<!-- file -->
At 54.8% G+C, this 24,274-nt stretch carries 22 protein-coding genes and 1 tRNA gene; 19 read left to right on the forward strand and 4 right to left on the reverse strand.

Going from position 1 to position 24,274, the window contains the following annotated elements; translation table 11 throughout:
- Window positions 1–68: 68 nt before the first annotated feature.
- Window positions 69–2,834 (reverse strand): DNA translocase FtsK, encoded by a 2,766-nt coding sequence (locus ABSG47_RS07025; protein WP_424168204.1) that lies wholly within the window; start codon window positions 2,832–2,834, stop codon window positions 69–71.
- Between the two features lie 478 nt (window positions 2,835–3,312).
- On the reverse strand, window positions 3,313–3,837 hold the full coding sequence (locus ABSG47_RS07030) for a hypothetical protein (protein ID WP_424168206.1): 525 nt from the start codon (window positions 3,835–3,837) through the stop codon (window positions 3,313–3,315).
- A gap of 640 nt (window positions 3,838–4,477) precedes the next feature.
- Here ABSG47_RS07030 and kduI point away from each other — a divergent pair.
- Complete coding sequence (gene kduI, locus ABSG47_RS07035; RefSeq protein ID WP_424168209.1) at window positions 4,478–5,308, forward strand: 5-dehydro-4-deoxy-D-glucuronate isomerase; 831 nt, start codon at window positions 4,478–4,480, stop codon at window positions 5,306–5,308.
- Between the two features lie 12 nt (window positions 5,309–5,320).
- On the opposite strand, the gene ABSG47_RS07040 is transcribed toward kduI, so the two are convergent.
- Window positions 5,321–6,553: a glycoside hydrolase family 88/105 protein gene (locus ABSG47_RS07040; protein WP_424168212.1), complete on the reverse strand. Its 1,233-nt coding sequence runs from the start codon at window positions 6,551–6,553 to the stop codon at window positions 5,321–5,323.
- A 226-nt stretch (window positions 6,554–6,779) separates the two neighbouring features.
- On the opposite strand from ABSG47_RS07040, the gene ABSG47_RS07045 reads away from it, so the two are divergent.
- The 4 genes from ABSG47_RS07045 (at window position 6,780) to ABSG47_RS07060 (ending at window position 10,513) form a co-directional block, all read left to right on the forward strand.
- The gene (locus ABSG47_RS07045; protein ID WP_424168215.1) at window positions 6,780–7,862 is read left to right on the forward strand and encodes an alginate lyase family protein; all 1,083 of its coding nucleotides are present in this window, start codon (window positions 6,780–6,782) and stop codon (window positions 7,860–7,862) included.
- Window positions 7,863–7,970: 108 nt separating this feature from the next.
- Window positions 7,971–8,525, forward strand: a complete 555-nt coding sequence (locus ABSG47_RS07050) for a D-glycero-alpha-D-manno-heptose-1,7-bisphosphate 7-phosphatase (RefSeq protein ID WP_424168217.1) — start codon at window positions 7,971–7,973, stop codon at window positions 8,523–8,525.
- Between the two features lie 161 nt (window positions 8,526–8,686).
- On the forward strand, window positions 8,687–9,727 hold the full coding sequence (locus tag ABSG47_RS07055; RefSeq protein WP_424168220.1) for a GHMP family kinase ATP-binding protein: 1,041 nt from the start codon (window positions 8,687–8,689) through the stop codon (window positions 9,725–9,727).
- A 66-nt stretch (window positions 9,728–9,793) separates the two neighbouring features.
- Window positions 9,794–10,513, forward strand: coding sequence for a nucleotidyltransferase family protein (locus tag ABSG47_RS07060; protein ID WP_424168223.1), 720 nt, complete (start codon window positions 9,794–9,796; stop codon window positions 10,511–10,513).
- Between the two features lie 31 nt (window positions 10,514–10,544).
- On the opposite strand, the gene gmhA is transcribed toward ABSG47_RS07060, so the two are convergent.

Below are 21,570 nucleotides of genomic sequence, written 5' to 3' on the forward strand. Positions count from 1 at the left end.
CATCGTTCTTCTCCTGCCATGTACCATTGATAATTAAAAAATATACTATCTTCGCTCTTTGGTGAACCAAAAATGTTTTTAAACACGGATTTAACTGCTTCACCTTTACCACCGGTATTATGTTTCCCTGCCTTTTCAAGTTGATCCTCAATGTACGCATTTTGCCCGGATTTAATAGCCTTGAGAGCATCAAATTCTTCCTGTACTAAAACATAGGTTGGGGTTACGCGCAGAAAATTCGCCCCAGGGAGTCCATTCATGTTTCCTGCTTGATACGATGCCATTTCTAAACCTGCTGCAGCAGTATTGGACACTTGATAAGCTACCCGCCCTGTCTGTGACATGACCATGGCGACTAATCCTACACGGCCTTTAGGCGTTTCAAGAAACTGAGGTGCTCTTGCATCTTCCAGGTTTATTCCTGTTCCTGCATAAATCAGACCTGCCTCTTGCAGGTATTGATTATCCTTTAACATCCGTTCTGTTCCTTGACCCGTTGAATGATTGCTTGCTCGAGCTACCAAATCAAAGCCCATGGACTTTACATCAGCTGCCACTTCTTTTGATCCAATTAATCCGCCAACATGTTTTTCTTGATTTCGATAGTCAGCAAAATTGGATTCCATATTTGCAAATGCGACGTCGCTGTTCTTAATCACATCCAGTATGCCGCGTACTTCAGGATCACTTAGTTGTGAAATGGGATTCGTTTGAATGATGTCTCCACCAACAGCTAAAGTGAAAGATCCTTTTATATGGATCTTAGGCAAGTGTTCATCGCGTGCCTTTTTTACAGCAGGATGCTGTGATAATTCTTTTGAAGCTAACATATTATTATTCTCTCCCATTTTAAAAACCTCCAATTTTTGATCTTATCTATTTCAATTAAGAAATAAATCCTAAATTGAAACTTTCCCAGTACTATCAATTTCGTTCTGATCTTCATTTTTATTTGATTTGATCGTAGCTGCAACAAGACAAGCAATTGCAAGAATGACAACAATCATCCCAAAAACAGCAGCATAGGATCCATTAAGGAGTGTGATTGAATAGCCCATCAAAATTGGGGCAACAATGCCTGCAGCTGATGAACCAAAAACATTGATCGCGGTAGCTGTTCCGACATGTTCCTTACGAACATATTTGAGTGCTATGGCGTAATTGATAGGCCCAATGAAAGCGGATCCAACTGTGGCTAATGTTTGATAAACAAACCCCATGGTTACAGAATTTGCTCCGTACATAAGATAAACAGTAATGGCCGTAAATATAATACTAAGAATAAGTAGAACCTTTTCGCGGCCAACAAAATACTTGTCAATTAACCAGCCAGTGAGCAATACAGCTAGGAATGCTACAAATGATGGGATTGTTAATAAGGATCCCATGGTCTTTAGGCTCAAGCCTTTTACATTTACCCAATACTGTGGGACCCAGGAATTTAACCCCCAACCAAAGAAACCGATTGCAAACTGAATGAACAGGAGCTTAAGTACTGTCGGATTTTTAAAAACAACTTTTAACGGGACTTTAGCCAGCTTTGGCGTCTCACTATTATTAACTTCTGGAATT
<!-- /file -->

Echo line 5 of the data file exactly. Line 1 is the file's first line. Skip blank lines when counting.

- Between the two features lie 478 nt (window positions 2,835–3,312).